At the completion of the automatic tuning cycle through the action of the frequency discriminator I8, the tuning motor control 23 and the tuning motor 24, the output frequency of the divider 254 is at substantially the same frequency as the output frequency of the divider 248 and slight phase variations between these two output frequencies function through the phase detector 250 to accurately stabilize the output frequency 'of the generator 252 at any selected one of the available multiplicity of frequencies.

As shown in greater detail in Fig. 2, the radio frequency amplifier I I includes two stages 5I! and 5I. The band selector switches 39 to 45 determine the frequency band to which the amplifier will respond effectively. Each of these band switches has a number of fixed contacts so that any one of several different tuning elements, only one of which is shown, may be connected into the circuit by operation of the control element 95 (see Fig. 1). Tuning of the amplifier to the selected frequency is effected by the capacitors 52 and 53 which are under the control of the tuning motor 24. rlhe input to the converter I2 is likewise tuned by the ganged capacitor 54.

The intermediate amplifier I3 of several conventional stages 55 and 59, derives its input from the converter I2, and delivers its output to the detector and audio amplifier I4. Q

Further details of the amplifiers II, I3 and I4 are conventional and readily understandable without detailed explanation.

Output from the controllable frequency generator 252 is supplied through a coupling tube 60 of the cathode follower type (l) to the mixer I6 and (2) through frequency doubler 49 and the lead I5 to one of the grids of the converter I2. In this connection, it should be noted that the switches 46, 41 and 48, like those of the generator 252, are controlled by the control element 96 of Fig. 1 and that the tuning capacitors 65 and 66 of the doubler 49 and generator 252, like the tuning capacitors 52, 53 and 54 of the amplifier II, are driven by the tuning motor 24.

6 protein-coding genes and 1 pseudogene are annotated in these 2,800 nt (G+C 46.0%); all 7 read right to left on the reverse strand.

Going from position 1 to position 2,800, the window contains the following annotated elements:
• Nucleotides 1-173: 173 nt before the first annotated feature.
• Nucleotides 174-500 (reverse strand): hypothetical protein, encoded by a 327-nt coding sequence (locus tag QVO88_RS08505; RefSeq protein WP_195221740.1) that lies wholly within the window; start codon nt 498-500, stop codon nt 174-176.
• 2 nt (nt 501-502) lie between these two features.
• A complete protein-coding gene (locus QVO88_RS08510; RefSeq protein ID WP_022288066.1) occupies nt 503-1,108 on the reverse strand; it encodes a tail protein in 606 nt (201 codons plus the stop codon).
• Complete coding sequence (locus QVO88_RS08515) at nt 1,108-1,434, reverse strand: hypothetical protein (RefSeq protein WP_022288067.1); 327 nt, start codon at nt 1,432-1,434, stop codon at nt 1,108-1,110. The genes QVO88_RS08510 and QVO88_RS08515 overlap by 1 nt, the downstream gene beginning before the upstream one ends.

The connections of the regulatable frequency generator 252, the reactance tube 203 and the phase discriminator 250 are shown in Fig. 2. Circuit details of a typical phase discriminator have been disclosed in the aforementioned Woodward patent.

The variable frequency generator 252 includes an oscillator triode which is interconnected with a reactance tube 203 in a conventional manner to deliver at an output terminal 204 oscillations of a frequency dependent on (1) the reactance of the tube 203, (2) the selected tuning coil connected to the anode by band switch 244, and (3) the position of the gang-ed tuning capacitor, section 66.

As indicated in Fig. 3, the difference frequency selector and discriminator I8 comprise a series of frequency selective circuits arranged to permit selection of one hundred frequencies in two decade steps. A typical example would be the selection of frequencies between 600 and 1050 kc. in ten 50 kc. steps by the hundreds control 21 and the subdivision of each of these 50 kc. steps into ten 5 kc. steps by the tens control 28. One convenient method of obtaining these two decades of frequency selective circuits has been disclosed in detail in `the copending application of Olin L. MacSorley, Serial No. 743,266, filed April 23, 1947, now Patent No. 2,532,455, granted December 5, 1950. The method by which the tuned circuits of the difference frequency selector I8 are employed as frequency discriminators has been disclosed in detail in the above-identified copending application of Harris A. Robinson, Serial No. 14,666, filed March 13, 1948. The continuously tunable discriminator circuit (LC) in this earlier application is replaced by the two decade step frequency application in the present arrangement shown here in Figs. 1, 2 and 3. The automatic tuning method employed to initially tune the oscillation frequency generator 252 and the associated gang tuned circuits in the RF amplifier I I has been previously disclosed in detail in the same copending application, Serial No. 14,'666. The present invention features the combination of the automatically tuned oscillation frequency generator as applied to a radio receiver and/or transmitter as disclosed in the previously mentioned, copending application Serial No. 14,666 with the precise frequency control of the oscillation generator on a multiplicity of uniformly spaced frequencies as obtained by the use of adjustable frequency divider and phase discriminator as disclosed in the aforesaid Woodward patent.